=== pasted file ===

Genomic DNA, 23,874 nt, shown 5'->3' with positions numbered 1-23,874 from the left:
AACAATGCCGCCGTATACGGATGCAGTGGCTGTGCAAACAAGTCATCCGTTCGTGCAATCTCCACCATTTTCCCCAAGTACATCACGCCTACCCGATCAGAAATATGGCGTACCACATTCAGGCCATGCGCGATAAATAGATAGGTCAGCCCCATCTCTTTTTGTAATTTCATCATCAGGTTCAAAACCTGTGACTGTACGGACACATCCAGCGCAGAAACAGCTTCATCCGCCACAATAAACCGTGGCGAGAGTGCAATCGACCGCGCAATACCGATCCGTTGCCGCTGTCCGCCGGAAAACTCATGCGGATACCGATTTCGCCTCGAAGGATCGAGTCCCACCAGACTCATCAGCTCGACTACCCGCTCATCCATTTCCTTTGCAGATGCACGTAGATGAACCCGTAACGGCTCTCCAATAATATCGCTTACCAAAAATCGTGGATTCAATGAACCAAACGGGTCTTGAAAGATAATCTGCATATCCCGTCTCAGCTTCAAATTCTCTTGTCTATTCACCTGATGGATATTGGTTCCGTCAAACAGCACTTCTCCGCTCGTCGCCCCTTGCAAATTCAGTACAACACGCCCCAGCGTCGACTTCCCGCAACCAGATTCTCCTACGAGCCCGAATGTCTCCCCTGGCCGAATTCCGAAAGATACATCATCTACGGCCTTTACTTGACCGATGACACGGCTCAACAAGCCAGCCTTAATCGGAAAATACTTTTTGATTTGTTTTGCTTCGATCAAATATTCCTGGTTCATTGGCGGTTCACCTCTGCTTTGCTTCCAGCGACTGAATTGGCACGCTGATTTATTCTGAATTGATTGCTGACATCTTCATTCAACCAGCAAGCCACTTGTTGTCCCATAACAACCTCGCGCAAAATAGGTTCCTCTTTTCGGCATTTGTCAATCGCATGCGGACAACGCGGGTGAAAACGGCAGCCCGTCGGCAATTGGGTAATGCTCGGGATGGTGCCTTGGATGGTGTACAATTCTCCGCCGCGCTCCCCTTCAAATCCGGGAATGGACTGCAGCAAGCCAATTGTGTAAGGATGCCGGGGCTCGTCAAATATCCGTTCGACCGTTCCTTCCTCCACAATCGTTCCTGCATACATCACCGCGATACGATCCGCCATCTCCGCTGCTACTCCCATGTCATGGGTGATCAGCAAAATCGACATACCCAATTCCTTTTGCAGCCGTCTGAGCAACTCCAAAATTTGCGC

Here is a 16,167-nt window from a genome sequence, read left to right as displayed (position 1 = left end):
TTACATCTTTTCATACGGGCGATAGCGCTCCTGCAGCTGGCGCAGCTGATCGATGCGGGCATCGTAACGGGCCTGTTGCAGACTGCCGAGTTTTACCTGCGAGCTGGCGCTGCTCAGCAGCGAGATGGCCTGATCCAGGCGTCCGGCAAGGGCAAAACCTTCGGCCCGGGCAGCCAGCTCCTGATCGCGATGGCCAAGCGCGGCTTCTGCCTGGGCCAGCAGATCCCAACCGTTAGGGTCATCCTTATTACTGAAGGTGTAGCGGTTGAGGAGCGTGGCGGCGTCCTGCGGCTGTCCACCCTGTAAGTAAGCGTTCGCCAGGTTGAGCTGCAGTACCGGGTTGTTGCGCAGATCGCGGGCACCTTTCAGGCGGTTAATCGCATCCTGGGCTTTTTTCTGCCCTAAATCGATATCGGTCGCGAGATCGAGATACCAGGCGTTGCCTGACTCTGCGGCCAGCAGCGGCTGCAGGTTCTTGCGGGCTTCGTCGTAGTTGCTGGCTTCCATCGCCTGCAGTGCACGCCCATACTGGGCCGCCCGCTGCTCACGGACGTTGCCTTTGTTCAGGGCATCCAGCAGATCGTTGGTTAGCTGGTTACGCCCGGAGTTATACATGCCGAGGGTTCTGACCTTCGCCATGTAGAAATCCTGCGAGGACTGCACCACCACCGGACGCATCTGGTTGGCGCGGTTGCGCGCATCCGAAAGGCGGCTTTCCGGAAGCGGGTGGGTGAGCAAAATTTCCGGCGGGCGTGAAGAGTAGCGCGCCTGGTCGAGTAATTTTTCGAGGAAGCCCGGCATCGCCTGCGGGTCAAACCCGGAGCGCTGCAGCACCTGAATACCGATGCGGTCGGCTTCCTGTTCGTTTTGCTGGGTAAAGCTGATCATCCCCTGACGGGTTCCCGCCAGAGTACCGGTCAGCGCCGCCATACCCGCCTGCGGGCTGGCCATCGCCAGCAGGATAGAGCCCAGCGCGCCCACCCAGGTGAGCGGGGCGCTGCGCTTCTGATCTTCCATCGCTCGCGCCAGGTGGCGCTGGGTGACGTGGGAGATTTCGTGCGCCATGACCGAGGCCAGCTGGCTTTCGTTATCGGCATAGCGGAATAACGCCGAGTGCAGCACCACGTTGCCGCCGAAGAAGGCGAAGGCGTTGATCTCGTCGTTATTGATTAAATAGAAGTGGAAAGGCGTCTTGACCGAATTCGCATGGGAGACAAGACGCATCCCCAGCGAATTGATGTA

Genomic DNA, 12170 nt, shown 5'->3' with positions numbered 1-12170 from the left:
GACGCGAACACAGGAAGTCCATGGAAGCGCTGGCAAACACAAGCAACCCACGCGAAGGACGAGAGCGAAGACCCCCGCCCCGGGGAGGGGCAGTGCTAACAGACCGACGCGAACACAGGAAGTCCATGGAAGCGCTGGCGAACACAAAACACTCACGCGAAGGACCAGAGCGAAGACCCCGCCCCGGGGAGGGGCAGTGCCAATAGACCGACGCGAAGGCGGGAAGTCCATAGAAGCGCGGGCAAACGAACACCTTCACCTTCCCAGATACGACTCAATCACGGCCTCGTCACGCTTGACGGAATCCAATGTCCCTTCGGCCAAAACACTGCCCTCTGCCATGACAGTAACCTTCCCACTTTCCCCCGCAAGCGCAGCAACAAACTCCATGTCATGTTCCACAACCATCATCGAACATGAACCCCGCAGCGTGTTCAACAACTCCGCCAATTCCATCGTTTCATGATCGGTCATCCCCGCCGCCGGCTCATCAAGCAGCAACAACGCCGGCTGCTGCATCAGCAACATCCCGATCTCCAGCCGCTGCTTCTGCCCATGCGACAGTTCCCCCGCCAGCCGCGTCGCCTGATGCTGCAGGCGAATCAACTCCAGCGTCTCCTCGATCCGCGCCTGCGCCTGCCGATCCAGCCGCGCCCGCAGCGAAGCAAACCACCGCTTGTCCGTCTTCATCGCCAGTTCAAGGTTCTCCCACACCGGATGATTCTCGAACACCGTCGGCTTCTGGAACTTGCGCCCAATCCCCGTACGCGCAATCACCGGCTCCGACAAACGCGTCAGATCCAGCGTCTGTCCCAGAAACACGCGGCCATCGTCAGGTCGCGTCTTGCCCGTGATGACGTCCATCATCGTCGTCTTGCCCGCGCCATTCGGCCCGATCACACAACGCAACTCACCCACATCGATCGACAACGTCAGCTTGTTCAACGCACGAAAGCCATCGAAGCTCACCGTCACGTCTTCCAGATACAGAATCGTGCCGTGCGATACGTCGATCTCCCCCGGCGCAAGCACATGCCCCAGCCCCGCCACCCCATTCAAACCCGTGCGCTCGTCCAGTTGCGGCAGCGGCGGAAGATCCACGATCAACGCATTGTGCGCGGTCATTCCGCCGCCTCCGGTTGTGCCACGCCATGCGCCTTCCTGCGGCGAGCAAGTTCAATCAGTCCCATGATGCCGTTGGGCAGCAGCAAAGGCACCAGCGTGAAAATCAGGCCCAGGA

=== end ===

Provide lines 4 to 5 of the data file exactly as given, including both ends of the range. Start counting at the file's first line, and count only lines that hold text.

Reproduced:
TTACATCTTTTCATACGGGCGATAGCGCTCCTGCAGCTGGCGCAGCTGATCGATGCGGGCATCGTAACGGGCCTGTTGCAGACTGCCGAGTTTTACCTGCGAGCTGGCGCTGCTCAGCAGCGAGATGGCCTGATCCAGGCGTCCGGCAAGGGCAAAACCTTCGGCCCGGGCAGCCAGCTCCTGATCGCGATGGCCAAGCGCGGCTTCTGCCTGGGCCAGCAGATCCCAACCGTTAGGGTCATCCTTATTACTGAAGGTGTAGCGGTTGAGGAGCGTGGCGGCGTCCTGCGGCTGTCCACCCTGTAAGTAAGCGTTCGCCAGGTTGAGCTGCAGTACCGGGTTGTTGCGCAGATCGCGGGCACCTTTCAGGCGGTTAATCGCATCCTGGGCTTTTTTCTGCCCTAAATCGATATCGGTCGCGAGATCGAGATACCAGGCGTTGCCTGACTCTGCGGCCAGCAGCGGCTGCAGGTTCTTGCGGGCTTCGTCGTAGTTGCTGGCTTCCATCGCCTGCAGTGCACGCCCATACTGGGCCGCCCGCTGCTCACGGACGTTGCCTTTGTTCAGGGCATCCAGCAGATCGTTGGTTAGCTGGTTACGCCCGGAGTTATACATGCCGAGGGTTCTGACCTTCGCCATGTAGAAATCCTGCGAGGACTGCACCACCACCGGACGCATCTGGTTGGCGCGGTTGCGCGCATCCGAAAGGCGGCTTTCCGGAAGCGGGTGGGTGAGCAAAATTTCCGGCGGGCGTGAAGAGTAGCGCGCCTGGTCGAGTAATTTTTCGAGGAAGCCCGGCATCGCCTGCGGGTCAAACCCGGAGCGCTGCAGCACCTGAATACCGATGCGGTCGGCTTCCTGTTCGTTTTGCTGGGTAAAGCTGATCATCCCCTGACGGGTTCCCGCCAGAGTACCGGTCAGCGCCGCCATACCCGCCTGCGGGCTGGCCATCGCCAGCAGGATAGAGCCCAGCGCGCCCACCCAGGTGAGCGGGGCGCTGCGCTTCTGATCTTCCATCGCTCGCGCCAGGTGGCGCTGGGTGACGTGGGAGATTTCGTGCGCCATGACCGAGGCCAGCTGGCTTTCGTTATCGGCATAGCGGAATAACGCCGAGTGCAGCACCACGTTGCCGCCGAAGAAGGCGAAGGCGTTGATCTCGTCGTTATTGATTAAATAGAAGTGGAAAGGCGTCTTGACCGAATTCGCATGGGAGACAAGACGCATCCCCAGCGAATTGATGTA

Genomic DNA, 12170 nt, shown 5'->3' with positions numbered 1-12170 from the left: